• Director Michael Gordon was a controversial choice; it was his first gig after being blacklisted in 1951.
  • For its multiple phone calls, “Pillow Talk” makes excellent use of the widescreen camera, as well as impressive split-screen photography. Shout out to the boys in the lab!
  • Are Doris Day and Rock Hudson great in this or what? Day has her comic delivery down to a science, and Hudson lets you see the wheels turning as Brad gets in over his head. Everything clicks when these two share the screen.
  • Once Tony Randall shows up we really get into the Madison Avenue, psychoanalyzing aspects of ‘50s urban living. Between this and “Rock Hunter”, Tony Randall was the poster boy for the ‘50s businessman.
  • Oh right, the sexism. In quick succession, we get Jonathan kissing Jan without permission, Brad demonstrating the “Matt Lauer button” in his apartment, and Nick Adams telling Jan after she rejects his advances, “It’s your word against mine.” The #MeToo movement may have sealed this movie’s fate.
  • Good to see Rock Hudson making use of the Texan accent he picked up from “Giant”.
  • Half the fun is watching everyone talk around such taboo subjects as intercourse, pregnancy, and homosexuality. A sign of the Hays Code’s long-lasting effect on film, as well as the starts of the liberation movies would get once the Code dissolved in the ‘60s.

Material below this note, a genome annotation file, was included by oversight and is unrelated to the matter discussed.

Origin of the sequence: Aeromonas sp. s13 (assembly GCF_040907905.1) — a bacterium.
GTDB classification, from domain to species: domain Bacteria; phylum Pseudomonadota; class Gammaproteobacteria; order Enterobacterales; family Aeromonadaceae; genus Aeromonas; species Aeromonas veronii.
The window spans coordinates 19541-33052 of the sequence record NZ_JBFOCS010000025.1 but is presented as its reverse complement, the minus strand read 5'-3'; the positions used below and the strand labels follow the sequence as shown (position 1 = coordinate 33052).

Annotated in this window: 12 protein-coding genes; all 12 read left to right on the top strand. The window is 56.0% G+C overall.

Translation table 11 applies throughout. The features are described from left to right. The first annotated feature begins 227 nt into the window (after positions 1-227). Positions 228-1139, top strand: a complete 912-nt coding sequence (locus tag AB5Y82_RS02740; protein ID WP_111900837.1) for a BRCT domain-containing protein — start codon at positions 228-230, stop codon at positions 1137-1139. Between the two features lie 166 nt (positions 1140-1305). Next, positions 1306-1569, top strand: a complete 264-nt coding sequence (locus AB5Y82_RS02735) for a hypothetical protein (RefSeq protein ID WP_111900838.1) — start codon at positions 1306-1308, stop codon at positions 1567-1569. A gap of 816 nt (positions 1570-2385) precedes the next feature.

• “There are some men who don’t end every sentence with a proposition.” Screw Truffaut, I’ll give these writers the Oscar right now!
  • Perry Blackwell sings three songs, and gets several prominent close-ups throughout her one scene, but I cannot find any information on her. Friend of the producer? Up and comer on the Decca label?
  • “Roly Poly” may be the first song in history to be appropriated by white people mid-song. Any excuse to get Doris to sing, I guess.
  • Speaking of, Jan’s inner monologue gets a song! At least that was an easy shoot day; no lip-synching required.
  • At first I was skeptical about the idea of a playboy composer, but now I’m convinced the writers did that just to do the “scoring” joke.
  • Thelma Ritter is severely underutilized in this movie. Alma is the kind of role she could do in her sleep.
  • If “Pillow Talk” reminds me of one thing, it’s that men are the worst. This movie compels me to apologize to everyone my gender has wronged.

Legacy

  • Neither Rock Hudson nor Doris Day were known for their comedy skills prior to “Pillow Talk”, but the film’s success solidified their standing in the genre. Day and Hudson (and Tony Randall) reunited for two more comedies: 1961’s “Lover, Come Back”, and 1964’s “Send Me No Flowers”. In addition, Day and Hudson bonded closely during production, and their friendship lasted until Hudson’s death in 1985.
  • A “Pillow Talk” sequel was in the works around 1980, with Day, Hudson, and Randall all willing to return, with Kristy McNichol playing Jan and Brad’s grownup daughter. Day, however, decided she preferred retirement, and the film never materialized.
  • “Pillow Talk” spawned its share of imitators, and is still the template for sophisticated romantic comedies. The genre received a tribute with 2003’s “Down with Love”, featuring a cameo by Tony Randall!

2 thoughts on “#366) Pillow Talk (1959)”